Brandon Pfaadt turned in the best start of his career, holding the San Francisco Giants to one run in seven innings, but took the loss when Arizona’s offense could not support him. Pfaadt struck out seven and allowed just two hits and a walk, but one mistake pitch proved to be the difference. LaMonte Wade Jr. hammered out a center-cut fastball beyond the right field wall in the fourth inning for what was the game’s only run.
At the All-Star break, the Diamondbacks’ skid — then six losses in eight games — teetered on the edge of becoming something much worse. Since then, they’re 5-14. A season once full of promise, headed full-speed towards a playoff berth, has careened off the rails with no signs of coming back.
“It’s what makes sports so great, professional sports so great,” manager Torey Lovullo said. “And then it just rips your heart out. I don’t know what else to do.”
Six pitchers factored into San Francisco’s 1-0 victory over Arizona. From opener Scott Alexander to closer Camilo Doval, SF limited a dangerous D-Backs lineup to six total hits. The Giants are now 15-5 in games without a traditional starter.
After the Aug. 1 trade deadline, the D-backs addressed most of their needs by adding closer Paul Sewald, some more power in the lineup with Tommy Pham and Jace Peterson, as well as another reliever in Peter Strzelecki. Arizona did not add any starting pitching at the break.
Long story short, Ohtani set two records in this game. He became the first ever player to have two 40 home run seasons as a hitter and two 150 strike out seasons as a pitcher. He also became the third player since 1900 (tweet) to have a home run and a stolen base in a game where they also had a scoreless pitching appearance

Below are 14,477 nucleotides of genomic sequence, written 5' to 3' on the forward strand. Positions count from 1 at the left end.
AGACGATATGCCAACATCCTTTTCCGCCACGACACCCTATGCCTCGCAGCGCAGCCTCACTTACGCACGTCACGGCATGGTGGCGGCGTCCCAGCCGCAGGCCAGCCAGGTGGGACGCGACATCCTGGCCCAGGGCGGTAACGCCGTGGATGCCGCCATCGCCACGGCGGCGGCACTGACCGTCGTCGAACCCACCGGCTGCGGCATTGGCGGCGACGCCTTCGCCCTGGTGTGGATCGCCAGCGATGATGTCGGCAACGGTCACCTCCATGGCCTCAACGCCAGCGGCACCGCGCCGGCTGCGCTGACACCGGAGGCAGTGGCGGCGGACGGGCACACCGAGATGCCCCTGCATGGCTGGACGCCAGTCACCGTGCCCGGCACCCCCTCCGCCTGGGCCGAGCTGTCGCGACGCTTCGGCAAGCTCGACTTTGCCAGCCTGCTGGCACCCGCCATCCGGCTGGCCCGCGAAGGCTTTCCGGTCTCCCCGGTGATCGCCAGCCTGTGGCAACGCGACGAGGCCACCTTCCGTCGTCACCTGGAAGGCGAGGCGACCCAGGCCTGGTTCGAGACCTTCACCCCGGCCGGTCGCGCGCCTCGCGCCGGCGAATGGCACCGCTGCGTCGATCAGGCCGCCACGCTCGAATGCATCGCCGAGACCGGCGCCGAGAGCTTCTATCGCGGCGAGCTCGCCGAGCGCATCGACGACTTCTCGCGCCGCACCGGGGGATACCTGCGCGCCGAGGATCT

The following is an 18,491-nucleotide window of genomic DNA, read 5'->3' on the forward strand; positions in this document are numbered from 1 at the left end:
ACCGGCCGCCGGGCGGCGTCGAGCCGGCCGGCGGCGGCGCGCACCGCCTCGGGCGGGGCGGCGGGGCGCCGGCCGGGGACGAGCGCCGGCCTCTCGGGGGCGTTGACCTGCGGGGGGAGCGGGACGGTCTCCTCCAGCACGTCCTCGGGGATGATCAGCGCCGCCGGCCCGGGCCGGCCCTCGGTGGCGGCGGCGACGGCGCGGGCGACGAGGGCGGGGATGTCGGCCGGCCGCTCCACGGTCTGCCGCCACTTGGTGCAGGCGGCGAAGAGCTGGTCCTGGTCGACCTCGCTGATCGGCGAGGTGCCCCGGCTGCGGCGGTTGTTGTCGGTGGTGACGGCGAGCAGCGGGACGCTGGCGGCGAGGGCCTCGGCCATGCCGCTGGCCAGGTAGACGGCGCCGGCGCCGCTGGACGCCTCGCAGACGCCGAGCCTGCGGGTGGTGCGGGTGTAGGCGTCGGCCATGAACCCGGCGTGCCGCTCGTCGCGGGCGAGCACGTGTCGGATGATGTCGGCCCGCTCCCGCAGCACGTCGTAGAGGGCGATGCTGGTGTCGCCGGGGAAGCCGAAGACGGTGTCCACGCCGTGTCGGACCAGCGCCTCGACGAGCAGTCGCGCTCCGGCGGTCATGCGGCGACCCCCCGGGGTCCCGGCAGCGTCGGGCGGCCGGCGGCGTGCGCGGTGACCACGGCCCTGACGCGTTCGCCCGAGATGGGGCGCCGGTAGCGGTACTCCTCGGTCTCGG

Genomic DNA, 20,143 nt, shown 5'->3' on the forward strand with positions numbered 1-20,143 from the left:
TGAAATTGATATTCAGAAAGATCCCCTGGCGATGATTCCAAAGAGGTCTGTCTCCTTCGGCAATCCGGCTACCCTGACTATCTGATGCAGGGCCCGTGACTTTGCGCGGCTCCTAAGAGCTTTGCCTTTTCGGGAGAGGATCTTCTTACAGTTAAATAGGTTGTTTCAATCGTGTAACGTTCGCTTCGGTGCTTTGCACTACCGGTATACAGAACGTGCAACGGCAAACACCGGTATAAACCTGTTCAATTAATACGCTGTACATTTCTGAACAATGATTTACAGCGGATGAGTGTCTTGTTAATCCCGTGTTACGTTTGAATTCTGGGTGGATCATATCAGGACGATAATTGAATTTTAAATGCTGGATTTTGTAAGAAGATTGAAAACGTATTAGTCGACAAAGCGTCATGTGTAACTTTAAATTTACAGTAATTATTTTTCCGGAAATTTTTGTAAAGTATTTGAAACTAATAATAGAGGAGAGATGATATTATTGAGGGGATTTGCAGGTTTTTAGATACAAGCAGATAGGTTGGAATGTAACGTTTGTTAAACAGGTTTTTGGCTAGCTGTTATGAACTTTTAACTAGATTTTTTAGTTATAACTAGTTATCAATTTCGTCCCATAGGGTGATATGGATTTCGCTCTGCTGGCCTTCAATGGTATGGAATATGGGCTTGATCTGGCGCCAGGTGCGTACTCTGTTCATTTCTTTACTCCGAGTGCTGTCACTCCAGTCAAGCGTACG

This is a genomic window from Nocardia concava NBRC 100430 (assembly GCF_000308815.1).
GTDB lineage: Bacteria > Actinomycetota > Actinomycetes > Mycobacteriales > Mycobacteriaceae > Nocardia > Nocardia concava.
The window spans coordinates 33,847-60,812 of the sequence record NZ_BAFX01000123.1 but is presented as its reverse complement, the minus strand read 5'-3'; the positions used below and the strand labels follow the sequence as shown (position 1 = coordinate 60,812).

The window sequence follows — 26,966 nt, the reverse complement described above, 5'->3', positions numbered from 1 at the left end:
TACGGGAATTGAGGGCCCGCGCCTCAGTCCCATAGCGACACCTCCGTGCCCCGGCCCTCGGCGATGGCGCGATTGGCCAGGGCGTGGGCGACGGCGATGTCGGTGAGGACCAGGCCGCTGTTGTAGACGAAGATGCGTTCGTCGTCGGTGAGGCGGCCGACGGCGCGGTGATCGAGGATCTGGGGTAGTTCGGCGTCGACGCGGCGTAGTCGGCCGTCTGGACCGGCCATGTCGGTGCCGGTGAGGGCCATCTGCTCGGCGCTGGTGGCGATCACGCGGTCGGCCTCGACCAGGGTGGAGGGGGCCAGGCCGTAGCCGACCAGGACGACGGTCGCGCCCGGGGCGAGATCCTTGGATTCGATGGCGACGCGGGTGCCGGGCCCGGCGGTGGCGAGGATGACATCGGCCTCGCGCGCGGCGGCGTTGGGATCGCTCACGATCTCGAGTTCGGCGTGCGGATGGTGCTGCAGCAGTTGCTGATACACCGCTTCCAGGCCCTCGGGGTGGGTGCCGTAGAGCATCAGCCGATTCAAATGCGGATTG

You already know how the game ended.
Scherzer, acquired from the New York Mets in a trade over the weekend and signed through next season, allowed seven singles and walked two. The right-hander retired 13 of the last 14 batters he faced, with seven of his strikeouts coming in that span. A week after his 39th birthday, he threw 70 of 105 pitches for strikes, with 21 of those swing-and-miss strikes.
Major League Baseball’s trade deadline passed on Aug. 1, capping a frenzied stretch that saw Max Scherzer, Justin Verlander and Lucas Giolito change teams. To think, those moves came after months of Shohei Ohtani divination. In the end, the Los Angeles Angels decided against trading their star, even as he encroaches upon free agency. Only time will tell if they come to regret that decision, or if they’ll be rewarded for their faith — be it with a playoff berth, and/or, ideally, a new long-term agreement.
Old... someone alert. Friend is much too strong a word